Energy and Environment

Environmental and energy related news

Amy Westervelt

Donner Lake in Truckee holds some of the largest lake trout in California, but Reno Public Radio’s Amy Westervelt reports that Donner fish might not make for the healthiest meal.

Truckee residents take pride in having their own lake. At only 1.3 square miles compared to Tahoe’s nearly 200, Donner may be small, but the clear, cold lake, ringed by mountains is no less popular for swimming, paddleboarding, and fishing. It also boasts one of just a few sandy stretches in the area.

Julia Ritchey

Although it receives far less attention than Lake Tahoe, Pyramid Lake is one of Nevada's most picturesque desert oasis. But Pyramid faces a number of challenges as a recreational destination, including illegal dumping and increasing salinity levels. Today, as we begin our series called Beyond Tahoe: Exploring Our Waterways, reporter Julia Ritchey travels to Pyramid Lake to tell us its story.

It's a busy weekend at the Pelican boat launch at Pyramid Lake. A line of eager boaters wait to unload pontoons, jet skis and other watercraft at the bottom of the ramp.

Esther Ciammachilli

A team of scientists and business leaders from the Desert Research Institute in Reno is trying to change the way businesses make decisions that may be impacted by extreme weather. Reno Public Radio’s Esther Ciammachilli has more.

On a rainbow-colored map of the Las Vegas Strip, scientist Andrew Joros explains the focus of the new WINDS platform, which stands for Weather Intelligence and Numerical Decision Support

“Let’s say I want a time series of any kind of meteorological variable over the MGM. You can pull it up like this.”

Julia Ritchey

A dozen parks in Reno are now pesticide free. Reno Public Radio's Julia Ritchey reports.

The two-year pilot program will study best methods and cost effective ways to maintain the city's parks without using herbicides and pesticides.

City Council approved the change this week. Councilwoman Naomi Duerr says they decided to pursue the project after hearing from concerned residents.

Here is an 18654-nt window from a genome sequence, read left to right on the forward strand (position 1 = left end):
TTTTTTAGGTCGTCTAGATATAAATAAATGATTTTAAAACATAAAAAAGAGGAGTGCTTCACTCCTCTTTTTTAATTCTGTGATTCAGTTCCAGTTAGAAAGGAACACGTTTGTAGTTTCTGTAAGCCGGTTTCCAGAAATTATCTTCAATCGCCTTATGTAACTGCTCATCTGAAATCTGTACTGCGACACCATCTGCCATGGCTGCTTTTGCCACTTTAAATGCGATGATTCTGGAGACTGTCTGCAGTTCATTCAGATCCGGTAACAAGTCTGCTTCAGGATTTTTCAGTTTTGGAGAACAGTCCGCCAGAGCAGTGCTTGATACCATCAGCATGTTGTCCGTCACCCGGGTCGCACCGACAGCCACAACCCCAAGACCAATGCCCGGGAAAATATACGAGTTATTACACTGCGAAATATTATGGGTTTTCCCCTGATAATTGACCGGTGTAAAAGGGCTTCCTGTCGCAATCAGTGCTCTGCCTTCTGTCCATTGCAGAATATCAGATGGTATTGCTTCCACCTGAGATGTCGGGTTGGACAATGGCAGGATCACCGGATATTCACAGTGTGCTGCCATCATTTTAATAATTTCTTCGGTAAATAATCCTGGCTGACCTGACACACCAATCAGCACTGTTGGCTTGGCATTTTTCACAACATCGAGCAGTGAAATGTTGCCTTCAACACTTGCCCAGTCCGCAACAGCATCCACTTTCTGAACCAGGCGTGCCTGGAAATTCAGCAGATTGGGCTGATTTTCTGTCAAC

The state's drought summit wrapped up Wednesday after three days of in-depth presentations from every type of water stakeholder in Nevada. Reno Public Radio's Michelle Bliss has the details.

There was a lot of talk in Carson City this week about how to better manage, save, share, and measure our water. 

The EPA is announcing updates to smog regulations October 1st, and manufacturers are making one last push against the new rules with an ad campaign running in various Western states. While opponents of the rules are concerned about costs, the EPA says health savings will outweigh them.

Ad: “We import a lot from China: Electronics, toys, and … air pollution?”

Feds: Sage Grouse Does Not Need Endangered Listing

Sep 22, 2015
U.S. Fish and Wildlife Service

  The U.S. Interior Department says the greater sage grouse does not need federal protections across its 11-state Western range, which includes Nevada. Many say the agency has struck a balance in protecting the bird without hindering economic development, but not all Nevada officials agree. Reno Public Radio’s Julia Ritchey reports.

U.S. Secretary of the Interior Sally Jewell says an unprecedented conservation effort protecting more than 67 million acres of land will greatly reduce threats to the greater sage-grouse and its breeding habitats. 

Julia Ritchey

For the first time in state history, Nevada water officials are preparing to restrict groundwater pumping for the Smith and Mason valleys. Farmers and ranchers there are already operating on thin margins because of the drought. Our reporter Julia Ritchey visited the agricultural community of Yerington to see how one farmer is coping.

"We'll start here; it's as a good as anywhere. You'll be able to see, like mine,  I have fields that have nothing growing just basically weeds because of no water... It’s basically fallowed because you can’t irrigate it."


We all know snowfall in the Sierras has been light in recent years, but new research reveals that 2015 marked a 500-year-low for snowpack in the region.

Julia Ritchey

  Water conservation dipped last month, according to new numbers from the Truckee Meadows Water Authority. As Reno Public Radio's Julia Ritchey reports, the reduction fell just shy of their goal.

Residents reduced their water usage by nine percent last month. That's a little short of the utility's voluntary reduction target of 10 percent — and the first month since May that customers didn't exceed TMWA’s goal.

Bill Hauck is a senior hydrologist at the authority. He says even after the hot, dry months are over, users should continue to cut back.